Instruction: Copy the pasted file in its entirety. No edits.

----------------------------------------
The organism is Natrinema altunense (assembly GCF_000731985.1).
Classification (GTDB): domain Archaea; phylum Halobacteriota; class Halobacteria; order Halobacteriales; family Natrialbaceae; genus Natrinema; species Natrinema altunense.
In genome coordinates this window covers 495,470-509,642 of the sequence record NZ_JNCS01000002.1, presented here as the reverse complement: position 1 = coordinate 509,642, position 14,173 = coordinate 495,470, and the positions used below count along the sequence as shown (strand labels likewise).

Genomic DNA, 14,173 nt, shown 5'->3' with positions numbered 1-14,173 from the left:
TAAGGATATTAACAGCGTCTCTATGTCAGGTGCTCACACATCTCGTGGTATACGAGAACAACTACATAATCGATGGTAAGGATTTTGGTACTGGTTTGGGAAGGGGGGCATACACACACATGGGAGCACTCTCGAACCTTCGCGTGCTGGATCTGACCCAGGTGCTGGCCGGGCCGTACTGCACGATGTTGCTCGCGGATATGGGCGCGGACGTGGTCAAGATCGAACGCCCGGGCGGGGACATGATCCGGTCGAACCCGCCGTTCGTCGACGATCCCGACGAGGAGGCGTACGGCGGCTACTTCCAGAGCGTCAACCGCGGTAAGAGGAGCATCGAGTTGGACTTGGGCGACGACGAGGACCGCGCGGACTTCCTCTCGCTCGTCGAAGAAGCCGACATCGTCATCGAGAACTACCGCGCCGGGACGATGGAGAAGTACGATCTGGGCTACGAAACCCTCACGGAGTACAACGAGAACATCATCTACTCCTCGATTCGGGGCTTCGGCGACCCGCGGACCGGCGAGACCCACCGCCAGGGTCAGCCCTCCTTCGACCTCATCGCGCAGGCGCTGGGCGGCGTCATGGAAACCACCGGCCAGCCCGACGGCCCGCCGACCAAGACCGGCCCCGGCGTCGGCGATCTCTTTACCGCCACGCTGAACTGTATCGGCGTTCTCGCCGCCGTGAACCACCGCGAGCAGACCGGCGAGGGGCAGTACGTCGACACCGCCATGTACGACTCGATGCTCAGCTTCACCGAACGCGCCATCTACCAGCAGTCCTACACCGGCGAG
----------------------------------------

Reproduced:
The organism is Natrinema altunense (assembly GCF_000731985.1).
Classification (GTDB): domain Archaea; phylum Halobacteriota; class Halobacteria; order Halobacteriales; family Natrialbaceae; genus Natrinema; species Natrinema altunense.
In genome coordinates this window covers 495,470-509,642 of the sequence record NZ_JNCS01000002.1, presented here as the reverse complement: position 1 = coordinate 509,642, position 14,173 = coordinate 495,470, and the positions used below count along the sequence as shown (strand labels likewise).

Genomic DNA, 14,173 nt, shown 5'->3' with positions numbered 1-14,173 from the left:
TAAGGATATTAACAGCGTCTCTATGTCAGGTGCTCACACATCTCGTGGTATACGAGAACAACTACATAATCGATGGTAAGGATTTTGGTACTGGTTTGGGAAGGGGGGCATACACACACATGGGAGCACTCTCGAACCTTCGCGTGCTGGATCTGACCCAGGTGCTGGCCGGGCCGTACTGCACGATGTTGCTCGCGGATATGGGCGCGGACGTGGTCAAGATCGAACGCCCGGGCGGGGACATGATCCGGTCGAACCCGCCGTTCGTCGACGATCCCGACGAGGAGGCGTACGGCGGCTACTTCCAGAGCGTCAACCGCGGTAAGAGGAGCATCGAGTTGGACTTGGGCGACGACGAGGACCGCGCGGACTTCCTCTCGCTCGTCGAAGAAGCCGACATCGTCATCGAGAACTACCGCGCCGGGACGATGGAGAAGTACGATCTGGGCTACGAAACCCTCACGGAGTACAACGAGAACATCATCTACTCCTCGATTCGGGGCTTCGGCGACCCGCGGACCGGCGAGACCCACCGCCAGGGTCAGCCCTCCTTCGACCTCATCGCGCAGGCGCTGGGCGGCGTCATGGAAACCACCGGCCAGCCCGACGGCCCGCCGACCAAGACCGGCCCCGGCGTCGGCGATCTCTTTACCGCCACGCTGAACTGTATCGGCGTTCTCGCCGCCGTGAACCACCGCGAGCAGACCGGCGAGGGGCAGTACGTCGACACCGCCATGTACGACTCGATGCTCAGCTTCACCGAACGCGCCATCTACCAGCAGTCCTACACCGGCGAG